I reconnected with Tess and decided to do her 2-week vegan cleanse. It sounded reasonable to me, as far as cleanses go. Basically, you could still eat. You weren't supposed to be hungry all the time. And the food sounded good. She even made out a handy-dandy shopping list and meal plan for the full 2 weeks. So, armed with my shopping list and fresh determination, I bought all of the ingredients—including all of those spices I had been afraid of years ago—organized my pantry, cleaned out my refrigerator, started the cleanse...

...and quit after about a week.

But, some things had changed:

First: I was no longer "scared" about buying all of those produce items, staples, and spices. I now knew where to find them in the grocery store, and I was actually pleasantly surprised at how simple and affordable the bulk bins made buying them.

Second: I had exposed myself to some really delicious food and mostly overcome my fear of trying something new. And, now that I had all of the staple items in my pantry, I had the desire to try out more of those recipes. Who knew I would ever like something called "Black-eyed peas and kale" or "Bailey's tofish with tartar sauce"?

Third: My job finally ended, I quit my apprenticeship, and cut back on my freelance work so I could find a new job...which left me with ample time during the day to "try new things," such as vegan cooking. A friend of mine even lent me her audiobooks of the Harry Potter series, so I could now re-read the series AND cook at the same time...two great escapes from the unemployment blues.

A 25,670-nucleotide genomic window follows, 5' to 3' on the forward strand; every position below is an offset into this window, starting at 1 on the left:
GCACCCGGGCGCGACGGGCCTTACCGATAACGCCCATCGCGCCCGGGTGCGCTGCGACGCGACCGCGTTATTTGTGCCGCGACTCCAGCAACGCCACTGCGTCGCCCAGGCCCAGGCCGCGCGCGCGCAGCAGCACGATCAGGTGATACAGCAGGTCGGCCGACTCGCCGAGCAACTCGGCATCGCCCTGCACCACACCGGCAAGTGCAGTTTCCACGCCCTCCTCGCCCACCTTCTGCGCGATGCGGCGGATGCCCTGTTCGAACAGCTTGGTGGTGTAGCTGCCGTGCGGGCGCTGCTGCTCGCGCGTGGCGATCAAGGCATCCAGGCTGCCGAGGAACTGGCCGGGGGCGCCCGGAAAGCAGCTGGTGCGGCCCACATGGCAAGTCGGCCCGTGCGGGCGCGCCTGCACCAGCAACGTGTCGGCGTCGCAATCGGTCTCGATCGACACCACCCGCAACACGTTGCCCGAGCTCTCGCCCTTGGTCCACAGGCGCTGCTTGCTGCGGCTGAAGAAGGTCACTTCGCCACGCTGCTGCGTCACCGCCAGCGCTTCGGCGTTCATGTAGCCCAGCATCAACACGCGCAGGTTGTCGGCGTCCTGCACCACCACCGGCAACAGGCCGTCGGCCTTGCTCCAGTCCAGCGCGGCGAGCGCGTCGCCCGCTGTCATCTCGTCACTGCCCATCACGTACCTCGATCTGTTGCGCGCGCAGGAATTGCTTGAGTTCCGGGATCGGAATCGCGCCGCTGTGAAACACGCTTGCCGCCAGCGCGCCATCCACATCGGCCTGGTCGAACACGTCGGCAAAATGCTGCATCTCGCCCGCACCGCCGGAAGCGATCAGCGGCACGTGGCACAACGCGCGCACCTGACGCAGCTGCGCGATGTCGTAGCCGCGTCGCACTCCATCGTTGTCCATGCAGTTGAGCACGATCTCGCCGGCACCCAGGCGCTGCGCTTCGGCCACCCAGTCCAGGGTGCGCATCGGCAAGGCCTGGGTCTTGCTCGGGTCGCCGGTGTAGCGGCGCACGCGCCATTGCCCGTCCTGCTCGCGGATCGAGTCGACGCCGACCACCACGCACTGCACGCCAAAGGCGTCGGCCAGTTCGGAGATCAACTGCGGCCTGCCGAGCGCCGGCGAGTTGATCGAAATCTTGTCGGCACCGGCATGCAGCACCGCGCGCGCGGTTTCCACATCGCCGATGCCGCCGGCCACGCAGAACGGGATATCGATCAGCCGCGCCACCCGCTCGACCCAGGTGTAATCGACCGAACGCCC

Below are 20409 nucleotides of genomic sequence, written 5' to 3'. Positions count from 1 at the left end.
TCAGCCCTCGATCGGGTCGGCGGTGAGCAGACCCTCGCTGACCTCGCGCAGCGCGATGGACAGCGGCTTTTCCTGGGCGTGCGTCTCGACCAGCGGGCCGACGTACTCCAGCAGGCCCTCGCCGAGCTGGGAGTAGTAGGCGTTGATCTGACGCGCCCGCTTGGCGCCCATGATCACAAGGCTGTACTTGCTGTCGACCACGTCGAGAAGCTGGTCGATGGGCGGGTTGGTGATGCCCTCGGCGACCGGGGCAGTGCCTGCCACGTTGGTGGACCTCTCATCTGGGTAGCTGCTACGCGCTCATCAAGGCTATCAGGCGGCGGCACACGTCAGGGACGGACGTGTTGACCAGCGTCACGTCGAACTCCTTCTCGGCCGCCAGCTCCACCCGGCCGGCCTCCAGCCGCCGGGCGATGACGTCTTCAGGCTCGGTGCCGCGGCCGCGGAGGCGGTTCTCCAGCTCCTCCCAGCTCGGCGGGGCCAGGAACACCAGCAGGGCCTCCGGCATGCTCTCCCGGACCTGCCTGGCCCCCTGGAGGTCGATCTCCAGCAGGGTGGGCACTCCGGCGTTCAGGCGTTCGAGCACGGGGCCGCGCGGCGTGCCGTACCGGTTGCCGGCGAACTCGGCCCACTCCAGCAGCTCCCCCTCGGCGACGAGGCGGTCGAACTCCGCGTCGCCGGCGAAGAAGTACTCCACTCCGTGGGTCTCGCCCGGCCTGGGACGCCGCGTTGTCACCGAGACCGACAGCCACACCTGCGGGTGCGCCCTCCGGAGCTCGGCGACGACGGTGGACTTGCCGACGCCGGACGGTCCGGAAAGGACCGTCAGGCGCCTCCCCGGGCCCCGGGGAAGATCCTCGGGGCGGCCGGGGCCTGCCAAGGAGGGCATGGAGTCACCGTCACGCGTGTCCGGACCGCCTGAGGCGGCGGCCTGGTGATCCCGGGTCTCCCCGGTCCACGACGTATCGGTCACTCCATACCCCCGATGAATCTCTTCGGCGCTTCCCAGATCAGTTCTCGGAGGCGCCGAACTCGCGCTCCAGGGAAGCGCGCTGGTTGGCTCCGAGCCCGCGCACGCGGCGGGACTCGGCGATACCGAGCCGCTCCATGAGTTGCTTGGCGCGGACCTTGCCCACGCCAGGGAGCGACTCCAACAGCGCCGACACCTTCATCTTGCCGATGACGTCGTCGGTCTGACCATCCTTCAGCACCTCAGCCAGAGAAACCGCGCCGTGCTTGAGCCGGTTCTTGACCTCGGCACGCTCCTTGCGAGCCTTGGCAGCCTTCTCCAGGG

Soon, I found myself cooking up a regular vegan storm, and before I knew it, I had eaten mostly vegan for about 3 weeks. I felt better, my skin looked better, and I had more energy. I had been posting regular food status updates onto Facebook (probably more than I realized), and several friends suggested I start writing about it.

So, here I am. Writing a blog about going vegan.

One thing I need to clarify, however: When I say I'm going vegan...I'm actually going "vegan-ish." Oprah coined that term recently, and I like it. Rather than proclaim, "I am cutting out all meat/dairy/other animal products from my diet for the rest of my life!" I'm going to try to incorporate more vegan food into my lifestyle. Actually, I think that's the best way to make any change. Deprivation has never served me well. And I want the change to be enjoyable.

And, to be honest, I'm not sure that being completely vegan for the rest of my life is a change I want to make. Never eat Texas BBQ again? Plus, I do lurves me some dairy products. I've more or less adjusted to soymilk, but have yet to find a good substitute for yogurt and cheese (sorry vegans, the ones currently on the market just don't cut it for me). I lived in France, for doesn't come away from that experience without a significant taste and appreciation for "les produits laitiers," and the mile-long aisle they take up in the supermarchés...

But. I would be ok with reducing my consumption of these items, and eating them only if they're organic.

Regardless of definitions, it's definitely time to make healthier eating a more integral part of my life and to strive for some balance. I am now officially "in my thirties," only 8 years younger than my dad when he died. My family has a long history of heart disease, heart attacks, coronary artery disease, diabetes, cancer, and dying young. Rather sobering statistics, and I'd rather not become one.

So, my hope is that, through this little experiment, I'll not only find some balance, I'll make new healthy and delicious foods a regular part of my lifestyle.

Food can be delicious and healthy? We'll see.